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Racism in the 1930s

Eliot, Katie, and Bev made this.
by

Mrs. Bs Class

on 7 March 2011

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Transcript of Racism in the 1930s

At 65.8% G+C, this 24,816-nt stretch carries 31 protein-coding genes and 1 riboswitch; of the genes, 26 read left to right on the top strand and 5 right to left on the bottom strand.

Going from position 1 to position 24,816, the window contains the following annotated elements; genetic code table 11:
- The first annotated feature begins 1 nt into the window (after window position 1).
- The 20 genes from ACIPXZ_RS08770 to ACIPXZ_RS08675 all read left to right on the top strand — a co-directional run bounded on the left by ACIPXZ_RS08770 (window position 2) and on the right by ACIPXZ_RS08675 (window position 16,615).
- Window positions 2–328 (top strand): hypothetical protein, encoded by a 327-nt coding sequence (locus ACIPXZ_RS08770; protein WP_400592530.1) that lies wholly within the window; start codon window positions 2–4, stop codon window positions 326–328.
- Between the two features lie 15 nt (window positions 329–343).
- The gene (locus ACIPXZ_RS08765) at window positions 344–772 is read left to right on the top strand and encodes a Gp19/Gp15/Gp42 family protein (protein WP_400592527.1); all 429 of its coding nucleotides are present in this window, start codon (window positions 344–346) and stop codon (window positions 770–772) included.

Racism in the 1930s Life was hard in the 1930s and people were looking for something to blame, so they blamed people that were different from themselves on both sides. In 1935, a big event struck the southern African American community. Nine African American boys from Alabama were accused of raping white women. People from all over the world gathered around to watch the trials take place. Some white people even began to support the nine boys. Finally, years later, all eight of the boys had been let out of jail and one escaped. No matter what time period, racism is wrong. segragation was on buses in schools even in parks Racism was a big part of the southern lifestyle during the 1930’s. Slaves were still being used at that time; especially for all the farming plantations. Most of all southerners were White Supremecists. The Jim Crow Laws, which were present in the 1930's, did not allow African Americans in places such as parks, resturaunts, hospitals, schools,and barbershops; they couldn't even walk on the same sidewalk as a white person, or drink from the same fountain. The Scottsboro Boys African Americans were often the poorest members of communities, their neighborhood schools suffered from their inability to raise funds for teacher salaries and maintenance. African Americans were also unrepresented on most school boards and hence were unable to push for better funding for their schools. The average expenditure per pupil per year was eighty dollars; for African American students the average was fifteen. Nationally, more than 25 percent of all students were black, but they received only 12 percent of all education revenues and only 3 percent of funds budgeted for school transportation.
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